Okmulgee Man Is Working To Restore The Oldest Black Hospital In Oklahoma

Beverly Cantrell - March 3, 2022 10:47 pm

OKMULGEE, Oklahoma – 

An Okmulgee man is making it is his mission to restore a historic hospital. He said it’s the oldest Black hospital still standing in Oklahoma. He’s asking for help to preserve its rich history.

Nearly 100 years ago, if you were Black living in Okmulgee and needed a doctor, Leman Lewis said there was nowhere for you to get treatment.

“Black folks had no doctors they could go to, they had no hospitals that they could go to, they would kind of have to do home remedies if they had problems,” said Lewis.

                                                                                                                                                                                                                     Leman L. Lewis

In 1924, a group of Black people opened The Okmulgee Colored Hospital.

The hospital was staffed by Black nurses, doctors, and surgeons who used their skills to give back to their community. Leman said the hospital was a safe space.

“It was a necessity for the Black people,” said Lewis.

It was an active hospital until 1957 and integration.

After that, the building served the community in various capacities, which included: Grey’s Nursing Home, Smith’s Nursing Home, Deep Fork Community Action Foundation, Inc., American Red Cross, Okmulgee County Youth Services and Shelter, Oklahoma Housing Finance Agency Representatives, and the Veterans of Foreign Wars Representatives.

All these years later, the building is empty, but Lewis said hopefully that isn’t the case for long.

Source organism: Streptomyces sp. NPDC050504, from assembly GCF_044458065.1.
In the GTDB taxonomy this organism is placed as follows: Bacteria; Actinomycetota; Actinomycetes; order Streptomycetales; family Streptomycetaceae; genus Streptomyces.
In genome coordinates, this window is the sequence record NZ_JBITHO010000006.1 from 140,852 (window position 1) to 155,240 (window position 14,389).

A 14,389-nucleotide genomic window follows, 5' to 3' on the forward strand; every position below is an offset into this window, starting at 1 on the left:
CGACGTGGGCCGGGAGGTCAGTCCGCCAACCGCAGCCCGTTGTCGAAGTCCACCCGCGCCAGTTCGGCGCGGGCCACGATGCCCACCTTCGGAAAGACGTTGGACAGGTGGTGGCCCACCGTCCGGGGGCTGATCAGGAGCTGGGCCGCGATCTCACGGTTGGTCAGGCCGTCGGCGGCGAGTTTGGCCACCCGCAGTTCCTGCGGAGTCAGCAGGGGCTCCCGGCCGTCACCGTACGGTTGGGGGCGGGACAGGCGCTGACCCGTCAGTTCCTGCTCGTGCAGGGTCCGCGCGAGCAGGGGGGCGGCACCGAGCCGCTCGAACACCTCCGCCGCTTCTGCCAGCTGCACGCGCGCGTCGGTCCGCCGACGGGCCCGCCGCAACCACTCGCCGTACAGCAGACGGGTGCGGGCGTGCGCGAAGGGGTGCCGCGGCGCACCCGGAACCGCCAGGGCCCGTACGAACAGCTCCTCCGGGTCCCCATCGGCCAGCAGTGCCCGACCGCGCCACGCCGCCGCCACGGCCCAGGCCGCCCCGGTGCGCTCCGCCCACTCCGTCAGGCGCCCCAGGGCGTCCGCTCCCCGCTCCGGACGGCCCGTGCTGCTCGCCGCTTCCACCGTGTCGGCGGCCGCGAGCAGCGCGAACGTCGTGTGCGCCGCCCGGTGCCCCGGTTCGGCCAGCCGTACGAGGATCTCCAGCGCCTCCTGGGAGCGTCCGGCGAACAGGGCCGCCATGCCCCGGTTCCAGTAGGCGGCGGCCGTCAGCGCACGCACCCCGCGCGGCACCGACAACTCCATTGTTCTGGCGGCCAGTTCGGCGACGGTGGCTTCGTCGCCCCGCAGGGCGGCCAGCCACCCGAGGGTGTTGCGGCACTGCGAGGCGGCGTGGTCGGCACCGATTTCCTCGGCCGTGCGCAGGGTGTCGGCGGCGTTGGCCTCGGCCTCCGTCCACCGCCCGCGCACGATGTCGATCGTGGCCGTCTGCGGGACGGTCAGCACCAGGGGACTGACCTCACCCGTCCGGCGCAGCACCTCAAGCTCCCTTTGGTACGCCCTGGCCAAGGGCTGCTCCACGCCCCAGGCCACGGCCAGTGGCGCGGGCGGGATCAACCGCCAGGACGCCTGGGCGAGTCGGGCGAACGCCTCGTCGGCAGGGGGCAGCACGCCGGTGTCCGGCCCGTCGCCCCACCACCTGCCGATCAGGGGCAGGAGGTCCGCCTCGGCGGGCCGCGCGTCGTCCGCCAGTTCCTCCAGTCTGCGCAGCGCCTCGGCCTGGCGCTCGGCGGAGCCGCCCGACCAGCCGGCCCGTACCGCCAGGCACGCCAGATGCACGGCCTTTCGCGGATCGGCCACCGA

Okmulgee Man Is Working To Restore The Oldest Black Hospital In Oklahoma

“Trying to bring it back to life,” said Lewis.

Lewis said even though this building will never be what it once was for the Black community, he has big plans for the historic building. He wants to make an impact in Okmulgee.

“To make it just as important to the community this time as it was then,” said Lewis.

With his nonprofit he founded, Landmark for all Generations, he’s working to restore the building for history and recreational uses. His goal is to have a multicultural center and a museum, to not only tell the story of the hospital, but the people who worked and lived in the hospital.

His team said they can’t do that without getting new windows for the building. They have to complete the renovation in phases.

They’re in phase two working on getting new windows and doors for the building, then they’ll move to the next phase, which is renovating the interior. They need the community’s help.

“Once we get that phase done, and the building is secure, then we can start on the main renovation of everything else, but we can’t do it until the building’s secure.”

Landmark for All Generations has been applying for grants, looking for financial aid and now they need your help purchasing windows. The vision for the restoration is to remain as historically accurate as possible. This means custom windows and doors that are replicas of those used in the original construction in 1922.

Each custom window is $2,100 installed. Lewis and Roberds said they’re looking forward to a project that could impact the lives of those who come visit Okmulgee.

Donations are greatly appreciated, but the organization is also seeking volunteers or anyone who has a story with the historic hospital.

If you’re interested in window sponsorship, you can click here.

To learn more about Leman Lewis, The Okmulgee Colored Hospital and Landmark for All Generations, click here.


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